Among other questions, I made inquiries as to woodcock, the cover being just suited to them, and after a great deal of difficulty in explaining the bird to him, he declared that he knew the kind of creature perfectly, and that there were plenty of them. By way of convincing us, however, of his sporting knowledge, he added that they were in the habit of living entirely on fruit; and he was sadly put out when F. and I both burst into laughter at the idea of an old woodcock with his bill stuck into a juicy pear, or perhaps enjoying a pomegranate for breakfast. Shortly after, we came suddenly upon quite a new feature in the scene -- a strange innovation of liveliness in the midst of solitude.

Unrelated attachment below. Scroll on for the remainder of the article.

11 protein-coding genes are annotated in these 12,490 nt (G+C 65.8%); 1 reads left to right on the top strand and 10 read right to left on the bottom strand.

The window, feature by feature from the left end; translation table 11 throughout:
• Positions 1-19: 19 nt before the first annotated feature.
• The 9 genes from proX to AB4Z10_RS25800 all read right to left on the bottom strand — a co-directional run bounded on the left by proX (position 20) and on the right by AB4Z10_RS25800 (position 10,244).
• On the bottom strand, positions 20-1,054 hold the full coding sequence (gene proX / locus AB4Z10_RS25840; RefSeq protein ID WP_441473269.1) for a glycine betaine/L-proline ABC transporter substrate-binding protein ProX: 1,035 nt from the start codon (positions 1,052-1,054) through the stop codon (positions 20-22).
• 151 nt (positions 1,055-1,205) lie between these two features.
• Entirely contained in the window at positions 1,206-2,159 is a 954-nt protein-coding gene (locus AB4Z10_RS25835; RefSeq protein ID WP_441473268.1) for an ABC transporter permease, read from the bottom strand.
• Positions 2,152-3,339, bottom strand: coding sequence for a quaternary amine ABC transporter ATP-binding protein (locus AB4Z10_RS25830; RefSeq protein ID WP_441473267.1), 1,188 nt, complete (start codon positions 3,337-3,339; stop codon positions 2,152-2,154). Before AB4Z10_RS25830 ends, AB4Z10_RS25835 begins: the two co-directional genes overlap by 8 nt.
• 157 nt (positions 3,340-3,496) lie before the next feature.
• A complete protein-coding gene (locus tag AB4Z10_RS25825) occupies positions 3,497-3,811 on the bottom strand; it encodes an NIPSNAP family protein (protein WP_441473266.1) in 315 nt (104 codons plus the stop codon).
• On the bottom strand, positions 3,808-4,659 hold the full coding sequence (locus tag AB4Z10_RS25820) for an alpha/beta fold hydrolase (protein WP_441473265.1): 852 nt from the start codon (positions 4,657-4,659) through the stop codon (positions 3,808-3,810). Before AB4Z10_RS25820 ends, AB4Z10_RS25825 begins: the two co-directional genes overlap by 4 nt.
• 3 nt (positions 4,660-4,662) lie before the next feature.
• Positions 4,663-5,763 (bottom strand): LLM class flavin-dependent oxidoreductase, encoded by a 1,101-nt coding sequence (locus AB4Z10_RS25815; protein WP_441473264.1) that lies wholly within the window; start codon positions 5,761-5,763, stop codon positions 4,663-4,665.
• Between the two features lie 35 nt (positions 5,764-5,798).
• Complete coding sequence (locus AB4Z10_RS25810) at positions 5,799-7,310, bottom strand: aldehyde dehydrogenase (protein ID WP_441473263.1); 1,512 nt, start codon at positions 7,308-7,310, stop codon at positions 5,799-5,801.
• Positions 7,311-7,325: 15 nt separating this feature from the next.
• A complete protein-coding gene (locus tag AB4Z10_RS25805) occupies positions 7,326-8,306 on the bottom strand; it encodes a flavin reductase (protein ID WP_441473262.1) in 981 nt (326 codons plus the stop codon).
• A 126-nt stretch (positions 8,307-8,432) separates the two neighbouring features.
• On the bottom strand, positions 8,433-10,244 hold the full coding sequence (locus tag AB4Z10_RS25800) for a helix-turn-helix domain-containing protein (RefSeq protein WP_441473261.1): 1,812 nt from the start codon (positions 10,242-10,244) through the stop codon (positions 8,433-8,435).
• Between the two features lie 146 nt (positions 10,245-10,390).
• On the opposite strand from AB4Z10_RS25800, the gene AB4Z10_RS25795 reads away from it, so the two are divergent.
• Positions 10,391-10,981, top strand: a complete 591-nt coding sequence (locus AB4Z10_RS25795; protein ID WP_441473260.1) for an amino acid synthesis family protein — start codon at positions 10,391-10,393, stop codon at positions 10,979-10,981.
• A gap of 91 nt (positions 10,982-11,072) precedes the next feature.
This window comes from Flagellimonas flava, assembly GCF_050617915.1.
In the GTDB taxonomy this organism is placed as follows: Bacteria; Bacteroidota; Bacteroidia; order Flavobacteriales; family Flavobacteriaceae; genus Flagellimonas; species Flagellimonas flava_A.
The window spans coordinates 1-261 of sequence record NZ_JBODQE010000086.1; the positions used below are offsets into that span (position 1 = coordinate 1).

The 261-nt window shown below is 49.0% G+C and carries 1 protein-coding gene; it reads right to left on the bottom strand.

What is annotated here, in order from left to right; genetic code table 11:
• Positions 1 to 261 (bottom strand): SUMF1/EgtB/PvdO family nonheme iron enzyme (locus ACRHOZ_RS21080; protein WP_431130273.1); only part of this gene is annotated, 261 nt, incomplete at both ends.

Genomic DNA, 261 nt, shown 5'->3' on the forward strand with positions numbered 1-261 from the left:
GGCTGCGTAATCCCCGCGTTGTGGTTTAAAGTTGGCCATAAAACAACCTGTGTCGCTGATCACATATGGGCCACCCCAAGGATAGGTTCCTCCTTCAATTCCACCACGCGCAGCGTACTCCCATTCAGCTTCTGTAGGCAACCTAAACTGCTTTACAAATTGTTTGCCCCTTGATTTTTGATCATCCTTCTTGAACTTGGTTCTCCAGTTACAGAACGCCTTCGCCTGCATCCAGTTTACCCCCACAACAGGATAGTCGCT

At a bend in the road, what should appear almost over our heads but a troop of about a hundred monkeys, crashing through the firs and chestnuts, and bounding in eager haste from tree to tree, in their desire to escape from a party of natives coming from the opposite direction. They were large brown monkeys, of the kind called lungoors, standing, some of them, three feet high, and having tails considerably longer than themselves. Their faces were jet black, fringed with light grey whiskers, which gave them a most comical appearance.; and as they jumped along from tree to tree, sometimes thirty and forty feet, through the air, with their small families following as best they could, they made the whole forest resound with the crashing of the branches, and amused us not a little by their aerial line of march.